Geoffrey Plantagenet, sometimes known as Geoffrey Fitzroy, was an illegitimate son of Henry II. He was born about 1150, before his father married Eleanor of Aquitaine.
Even though he had not taken holy orders he was appointed Archdeacon of Lincoln in 1171, in 1173 he was elected Bishop of Lincoln and his position was confirmed in 1175.
Bishops of the middle ages held great power and were often involved in military actions, Geoffrey was no exception, in 1173 and 1174 he led a campaign to put down a rebellion by his legitimate half-brothers in the north of England. The King’s sons we unhappy about the gifting of three castles, in the inheritance of Henry the “Young King”, to John, the Kings youngest son, as part of a marriage settlement. The rebellion, which covered an area from southern Scotland to northern France, was put down . Henry and his sons were reconciled. Henry II ordered 10 castles demolished after the rebellion and several towns were badly damaged during the campaign.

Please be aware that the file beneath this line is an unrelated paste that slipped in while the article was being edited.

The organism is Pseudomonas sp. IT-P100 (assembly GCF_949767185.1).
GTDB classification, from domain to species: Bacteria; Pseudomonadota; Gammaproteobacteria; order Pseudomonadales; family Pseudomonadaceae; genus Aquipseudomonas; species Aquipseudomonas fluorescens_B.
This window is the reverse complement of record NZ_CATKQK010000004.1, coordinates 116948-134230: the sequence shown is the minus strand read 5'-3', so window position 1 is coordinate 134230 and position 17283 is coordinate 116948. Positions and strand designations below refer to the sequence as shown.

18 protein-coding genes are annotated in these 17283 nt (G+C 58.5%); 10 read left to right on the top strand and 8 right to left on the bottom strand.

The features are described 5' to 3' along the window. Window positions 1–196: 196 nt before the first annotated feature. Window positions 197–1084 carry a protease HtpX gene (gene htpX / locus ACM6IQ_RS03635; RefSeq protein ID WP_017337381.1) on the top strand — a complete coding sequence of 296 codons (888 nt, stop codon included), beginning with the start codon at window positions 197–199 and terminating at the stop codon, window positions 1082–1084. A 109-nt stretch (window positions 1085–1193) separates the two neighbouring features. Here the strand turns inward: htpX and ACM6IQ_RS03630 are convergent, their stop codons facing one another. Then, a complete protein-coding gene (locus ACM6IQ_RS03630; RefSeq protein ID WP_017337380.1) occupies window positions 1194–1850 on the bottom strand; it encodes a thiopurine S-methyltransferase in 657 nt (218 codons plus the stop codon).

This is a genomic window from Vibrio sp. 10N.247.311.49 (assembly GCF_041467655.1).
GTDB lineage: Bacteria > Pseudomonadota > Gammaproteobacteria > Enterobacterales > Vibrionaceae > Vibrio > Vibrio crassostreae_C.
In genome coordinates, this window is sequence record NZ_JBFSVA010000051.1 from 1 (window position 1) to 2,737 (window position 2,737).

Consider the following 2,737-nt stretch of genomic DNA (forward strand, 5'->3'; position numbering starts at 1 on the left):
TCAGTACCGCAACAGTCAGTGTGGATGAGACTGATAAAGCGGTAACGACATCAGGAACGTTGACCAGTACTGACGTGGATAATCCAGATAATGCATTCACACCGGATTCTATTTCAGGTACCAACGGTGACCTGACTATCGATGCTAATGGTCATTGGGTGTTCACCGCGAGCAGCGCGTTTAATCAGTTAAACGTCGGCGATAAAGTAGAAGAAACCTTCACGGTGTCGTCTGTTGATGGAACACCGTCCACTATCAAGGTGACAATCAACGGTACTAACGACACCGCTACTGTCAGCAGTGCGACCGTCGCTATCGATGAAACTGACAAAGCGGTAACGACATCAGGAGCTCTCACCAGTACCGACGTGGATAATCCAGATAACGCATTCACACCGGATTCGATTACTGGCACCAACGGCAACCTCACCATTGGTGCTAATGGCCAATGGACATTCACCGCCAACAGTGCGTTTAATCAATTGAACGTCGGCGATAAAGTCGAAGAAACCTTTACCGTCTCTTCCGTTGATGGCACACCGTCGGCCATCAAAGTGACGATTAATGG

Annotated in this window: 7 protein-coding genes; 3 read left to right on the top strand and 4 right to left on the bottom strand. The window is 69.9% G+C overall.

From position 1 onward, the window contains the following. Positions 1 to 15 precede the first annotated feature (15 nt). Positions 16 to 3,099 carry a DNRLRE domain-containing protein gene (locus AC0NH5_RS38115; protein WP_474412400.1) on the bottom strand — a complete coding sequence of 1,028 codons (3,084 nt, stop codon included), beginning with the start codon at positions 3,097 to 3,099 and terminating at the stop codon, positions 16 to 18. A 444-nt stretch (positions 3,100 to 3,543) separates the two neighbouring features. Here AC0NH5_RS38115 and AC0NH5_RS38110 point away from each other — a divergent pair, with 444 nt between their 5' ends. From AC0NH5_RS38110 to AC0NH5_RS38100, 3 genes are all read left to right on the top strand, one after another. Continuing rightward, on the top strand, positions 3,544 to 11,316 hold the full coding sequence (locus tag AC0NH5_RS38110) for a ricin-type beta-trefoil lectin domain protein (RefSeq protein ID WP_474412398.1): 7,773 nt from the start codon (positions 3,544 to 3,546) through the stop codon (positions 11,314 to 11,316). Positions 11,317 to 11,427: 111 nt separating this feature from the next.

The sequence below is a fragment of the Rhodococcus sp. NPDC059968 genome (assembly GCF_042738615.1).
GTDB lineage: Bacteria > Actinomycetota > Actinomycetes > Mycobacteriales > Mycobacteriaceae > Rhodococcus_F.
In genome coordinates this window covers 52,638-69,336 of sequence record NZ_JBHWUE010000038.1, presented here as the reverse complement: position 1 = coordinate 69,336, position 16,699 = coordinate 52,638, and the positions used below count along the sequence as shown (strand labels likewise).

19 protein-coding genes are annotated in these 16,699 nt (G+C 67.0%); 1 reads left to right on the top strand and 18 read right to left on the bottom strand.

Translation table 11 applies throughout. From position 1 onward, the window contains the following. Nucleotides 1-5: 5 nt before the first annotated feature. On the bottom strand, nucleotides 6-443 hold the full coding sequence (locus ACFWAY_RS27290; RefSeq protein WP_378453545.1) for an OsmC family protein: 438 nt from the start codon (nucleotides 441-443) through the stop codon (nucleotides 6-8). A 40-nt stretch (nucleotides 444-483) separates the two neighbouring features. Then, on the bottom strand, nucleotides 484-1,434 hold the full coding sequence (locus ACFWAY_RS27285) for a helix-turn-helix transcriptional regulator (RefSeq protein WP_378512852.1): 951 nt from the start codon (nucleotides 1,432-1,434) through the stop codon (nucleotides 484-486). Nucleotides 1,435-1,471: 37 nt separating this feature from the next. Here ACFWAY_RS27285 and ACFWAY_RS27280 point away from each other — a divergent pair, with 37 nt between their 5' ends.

Geoffrey was not remarkable in any religious way but, during his time at Lincoln, he did clear off the bishop’s mortgage and add two bells to the Cathedral. Geoffrey resigned in 1182 to become Archbishop of York and was ordained in 1189 in Tours, France.
He was the only one of Henry II’s sons attending when his father died in 1189.
As Archbishop of York he was in constant dispute with his clergy and the king and, following a dispute with King John in 1207 about taxes, he fled to France where he died in 1212.